By: Angelo Calianno and John Devine
Water is a vital component of all life on the planet. Its importance is rarely overstressed. This is no truer than in the Middle East. The region, characterised by a hot and arid climate, has several major lakes and river systems supporting local agriculture. Unfortunately access to the water supply has often been a point of contention.
It has been reported that the Middle East is warming at twice the global average. Coupled with the World Resources Institute (WRI) listing 12 out of 17 of the world's most water-stressed countries in the Middle East and North Africa region, water access will only become more critical in the coming years and decades. This article will look at two different case studies—first, the actions of Iran in reversing the environmental degradation of Lake Urmia. Second, how a combination of infrastructure projects by neighboring countries and environmental changes have altered the flow of the Tigris and Euphrates River system in Iraq.
Once the largest lake in the Middle East and the 6th largest saltwater lake on the planet Lake Urmia was both an ecological sight of interest that supported several different species and a popular tourist destination with a local economy tailored to it. Lake Urmia covered an area of over 5,200 square kilometres. But, a combination of policy decisions and poor weather saw the lake diminish in size to a mere 10% of its maximum capacity in 2014.
The desire to utilise natural resources led to the construction of several dams, for irrigation and hydropower, on the three rivers, which were the source of 90% of the water to the lake. There were also an estimated 40,000 illegal water wells were also in the surrounding area.
The effect of the shrinking lake affected the local wildlife and tourist industry and the local agriculture. In addition, the receding water exposed massive amounts of salt, which produced dust that affected the agriculture of the surrounding areas. The effects of the reducing lake were severe enough to cause several protests.
Efforts to reverse this trend have seen the creation of the Urmia Lake Restoration Program (URLP). Local press have reports $1 billion dollars have been spent to restore the size of the lake and wildlife habitats. In addition, the URLP has tried to wean farmers off thirstier crops and fill in the lake's illegal water wells. Also, higher than expected rainfall has contributed to the increase of the lake to 2,700 square kilometres in 2021.
Tigris and Euphrates:
As the water source for one of the three major ancient river civilisations, the Tigris and Euphrates have always held a special place in the collective consciousness of historians. A bountiful river system that for generations provided fertile land for in the surrounding area. However, this is no longer the case in Iraq. Reports state over 7 million people in Iraq are directly affected by low water levels in the Tigris and Euphrates . In addition, UNICEF has reported that 3 out of 5 children have no access to safely managed water services.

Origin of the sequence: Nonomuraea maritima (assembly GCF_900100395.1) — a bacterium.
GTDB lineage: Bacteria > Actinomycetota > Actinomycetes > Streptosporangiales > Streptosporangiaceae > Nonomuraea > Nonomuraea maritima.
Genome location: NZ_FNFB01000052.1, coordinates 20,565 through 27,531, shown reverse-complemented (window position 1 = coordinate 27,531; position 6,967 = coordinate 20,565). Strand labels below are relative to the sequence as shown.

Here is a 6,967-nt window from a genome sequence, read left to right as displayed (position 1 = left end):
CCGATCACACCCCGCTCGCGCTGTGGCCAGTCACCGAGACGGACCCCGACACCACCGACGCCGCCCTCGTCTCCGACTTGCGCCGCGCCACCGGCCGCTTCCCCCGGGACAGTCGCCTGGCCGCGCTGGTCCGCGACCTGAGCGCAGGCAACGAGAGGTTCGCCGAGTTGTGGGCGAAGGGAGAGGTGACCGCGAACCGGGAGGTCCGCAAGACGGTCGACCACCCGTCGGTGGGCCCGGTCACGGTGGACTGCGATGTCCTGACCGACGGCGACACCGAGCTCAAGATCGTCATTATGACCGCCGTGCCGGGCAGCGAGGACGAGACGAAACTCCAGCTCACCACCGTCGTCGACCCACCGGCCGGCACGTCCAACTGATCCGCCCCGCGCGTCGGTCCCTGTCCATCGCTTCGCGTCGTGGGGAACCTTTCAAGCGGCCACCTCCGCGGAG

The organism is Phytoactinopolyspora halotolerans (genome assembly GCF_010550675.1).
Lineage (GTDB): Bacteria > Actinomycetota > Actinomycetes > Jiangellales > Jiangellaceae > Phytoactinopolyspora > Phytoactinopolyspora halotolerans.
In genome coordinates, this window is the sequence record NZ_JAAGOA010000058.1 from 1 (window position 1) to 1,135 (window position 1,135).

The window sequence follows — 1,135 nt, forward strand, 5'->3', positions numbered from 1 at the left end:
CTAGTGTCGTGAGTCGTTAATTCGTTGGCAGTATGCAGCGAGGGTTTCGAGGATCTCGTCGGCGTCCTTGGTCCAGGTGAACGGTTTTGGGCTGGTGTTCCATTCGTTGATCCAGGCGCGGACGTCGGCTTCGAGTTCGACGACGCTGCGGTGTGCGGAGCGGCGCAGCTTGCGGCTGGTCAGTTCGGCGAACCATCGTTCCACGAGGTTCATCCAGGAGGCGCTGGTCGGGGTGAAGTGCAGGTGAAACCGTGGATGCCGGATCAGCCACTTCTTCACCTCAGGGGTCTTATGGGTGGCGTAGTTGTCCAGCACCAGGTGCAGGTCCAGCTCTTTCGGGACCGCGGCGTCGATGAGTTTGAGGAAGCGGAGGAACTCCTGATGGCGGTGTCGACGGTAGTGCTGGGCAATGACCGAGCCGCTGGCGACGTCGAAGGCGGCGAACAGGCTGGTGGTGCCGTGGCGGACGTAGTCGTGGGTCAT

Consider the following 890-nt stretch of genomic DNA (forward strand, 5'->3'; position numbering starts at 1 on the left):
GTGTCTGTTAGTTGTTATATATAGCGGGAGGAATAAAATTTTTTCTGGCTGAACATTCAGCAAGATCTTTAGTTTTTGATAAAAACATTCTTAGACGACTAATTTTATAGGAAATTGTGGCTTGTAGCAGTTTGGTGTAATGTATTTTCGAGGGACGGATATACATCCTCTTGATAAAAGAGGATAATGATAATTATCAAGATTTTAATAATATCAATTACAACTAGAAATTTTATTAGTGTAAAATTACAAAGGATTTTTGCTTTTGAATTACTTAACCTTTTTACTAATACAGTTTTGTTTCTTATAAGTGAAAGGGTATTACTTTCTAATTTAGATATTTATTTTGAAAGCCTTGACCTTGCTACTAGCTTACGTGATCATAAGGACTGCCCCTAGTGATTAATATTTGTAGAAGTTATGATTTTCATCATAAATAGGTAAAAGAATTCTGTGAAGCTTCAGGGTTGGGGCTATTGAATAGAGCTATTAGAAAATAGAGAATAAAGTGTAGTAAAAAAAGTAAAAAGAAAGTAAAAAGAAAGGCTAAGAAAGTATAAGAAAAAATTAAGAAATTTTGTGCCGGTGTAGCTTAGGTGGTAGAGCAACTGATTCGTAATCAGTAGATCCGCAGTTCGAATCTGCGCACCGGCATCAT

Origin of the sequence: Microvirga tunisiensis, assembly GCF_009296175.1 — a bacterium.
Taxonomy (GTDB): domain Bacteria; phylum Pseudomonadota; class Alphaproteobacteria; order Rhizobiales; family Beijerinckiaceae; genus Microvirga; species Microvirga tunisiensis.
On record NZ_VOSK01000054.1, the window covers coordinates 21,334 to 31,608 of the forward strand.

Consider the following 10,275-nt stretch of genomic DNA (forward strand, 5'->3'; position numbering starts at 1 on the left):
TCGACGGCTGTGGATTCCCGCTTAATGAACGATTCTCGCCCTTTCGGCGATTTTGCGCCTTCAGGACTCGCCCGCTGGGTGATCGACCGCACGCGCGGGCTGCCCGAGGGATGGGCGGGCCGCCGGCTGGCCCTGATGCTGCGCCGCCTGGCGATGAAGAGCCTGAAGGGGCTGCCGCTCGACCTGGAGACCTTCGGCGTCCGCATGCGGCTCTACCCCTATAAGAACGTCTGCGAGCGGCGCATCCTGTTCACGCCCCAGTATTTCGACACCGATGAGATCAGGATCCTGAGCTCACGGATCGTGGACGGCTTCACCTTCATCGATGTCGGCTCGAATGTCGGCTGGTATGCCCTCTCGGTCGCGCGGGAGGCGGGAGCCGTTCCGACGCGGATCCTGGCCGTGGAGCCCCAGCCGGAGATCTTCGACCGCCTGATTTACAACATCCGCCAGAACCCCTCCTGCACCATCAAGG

Both the Tigris and the Euphrates originate in Turkey before descending into Syria and Northern Iraq. The Tigris also has supporting tributaries originating from Iran. The rivers provide 98% of Iraq's water. Therefore, the policies enacted by Turkey, Syria, or Iran directly affect the flow of water into Iraq downstream.
The construction of major infrastructure projects, including over 20 major dams and numerous hydraulic power plants, in Turkey since the 1970's have significantly reduced the flow of water to Iraq. In the 1990s saw Turkey intentionally filled up its reservoirs that proved significantly detrimental to Iraq and Syria's water supply. Iraq's water supply issues were further exacerbated due to the infrastructure projects of Iran and Syria. This in turn, affected the agriculture of Iraq and the health of its growing population.
The three major conflicts in the past three decades in Iraq have also seen the destruction of much of Iraqi water infrastructure, including many water treatment centers. This has proven consequential. Due to the infrastructure of other countries further upstream, the reduced flow of water reaching Iraq affects the cleanliness of the water systems - as the water is unable to dilute much of the sewage and dirt that gets into the Tigris and Euphrates. Without the ability to treat the water in the country, it creates sanitary problems. As a result, whatever water can now reach Iraq is not a clean as it had been previously
The domestic political factors have contributed to the worsening water crisis. Successive divided national governments focused on insurgency of militia groups in the country have been unable to formulate an effective strategy to counter the effects of the looming humanitarian crisis.
The October 2021 elections, the sixth since Saddam Hussein's regime's fall, have seemed to produce little evidence that an effective coalition will be able to address the water crisis. If there is any hope to address the problem directly, the next Iraqi government will need to have a tangible power-sharing coalition and agree with their regional neighbours on managing the Tigris and Euphrates.
There is an imperative need for precise and effective action to counter the changing climate in the Middle East. To this end, collaboration and consultation over infrastructure projects between the neighboring countries is required to prevent sever disruption to the shared water resources, particularly as severe droughts are expected to exacerbate humanitarian conditions in the region. It will require not only the consensus within individual states to implement constructive change but also wider regional cooperation.